Form and Content

(Critical Edition of Young Adult Fiction)

In African Heroes, Naomi Mitchison describes in a narrative literary style eleven powerful and influential African leaders. These men—some kings, such as Shaka, Lobengula, and Cetshwayo, and some astute statesmen, such as Kgamanyane—are described in heroic terms. They consistently displayed ingenuity in developing, organizing, and defending their countries through trade, commerce, and war during the encroachment of European colonialism. The historical account of each leader is documented through primary sources (often located in diaries of the European participants), through the official correspondence of the kings and queens of Europe, and through the well-established oral literature of the present-day people of Africa. With each leader, Mitchison describes humble beginnings, life-threatening obstacles, insurmountable circumstances, and brief victories.

The book covers all of Africa south of the Sahara desert and spans the years between 1200 and 1900, when white colonialism reached its zenith. Two maps are included: The first outlines the areas in which the stories in the book take place, and the second outlines the political boundaries of Africa in 1968, when the book was published.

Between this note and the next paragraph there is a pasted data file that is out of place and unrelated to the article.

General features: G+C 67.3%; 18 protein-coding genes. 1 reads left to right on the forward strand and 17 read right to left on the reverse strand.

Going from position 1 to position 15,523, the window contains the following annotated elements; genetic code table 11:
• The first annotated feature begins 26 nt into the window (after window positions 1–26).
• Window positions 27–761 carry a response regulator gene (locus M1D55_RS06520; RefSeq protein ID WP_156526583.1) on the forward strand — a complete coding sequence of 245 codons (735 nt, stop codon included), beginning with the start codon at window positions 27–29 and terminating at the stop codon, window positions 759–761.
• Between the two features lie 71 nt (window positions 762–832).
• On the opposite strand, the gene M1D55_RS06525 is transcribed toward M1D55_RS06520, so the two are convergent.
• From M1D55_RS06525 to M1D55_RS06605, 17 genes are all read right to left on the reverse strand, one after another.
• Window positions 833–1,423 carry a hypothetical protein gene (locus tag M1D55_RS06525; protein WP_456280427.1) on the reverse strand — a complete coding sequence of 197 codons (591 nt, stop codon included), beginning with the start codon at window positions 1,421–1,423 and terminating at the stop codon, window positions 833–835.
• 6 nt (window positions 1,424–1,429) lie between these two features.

Each chapter begins with a descriptive account of the geographical region, resources, and boundaries where the heroes were born. This information is generally followed by the names of the tribes that were in charge of the region, as well as a list of the tribal chiefs. Next, Mitchison examines the historical circumstances surrounding the birth of each African hero in relation to the existing leaders and his rise or succession as political ruler or king. The narrative of each leader emphasizes the historical viewpoint, explaining how the European colonists came to Africa with two main purposes: to establish, consciously and deliberately, the slave trade and to disenfranchise the African people, stealing their land, cattle, mineral rights, and eventually their cultural heritage.

Mitchison describes each hero against the backdrop of European greed, continual tribal and family disputes, and those major obstacles and climactic events that credit each character with heroism. Finally, she concludes each chapter by showing that, in spite of all the efforts of these African heroes, they were never able to reconcile the needs of their people with the demands of the changing face of Africa.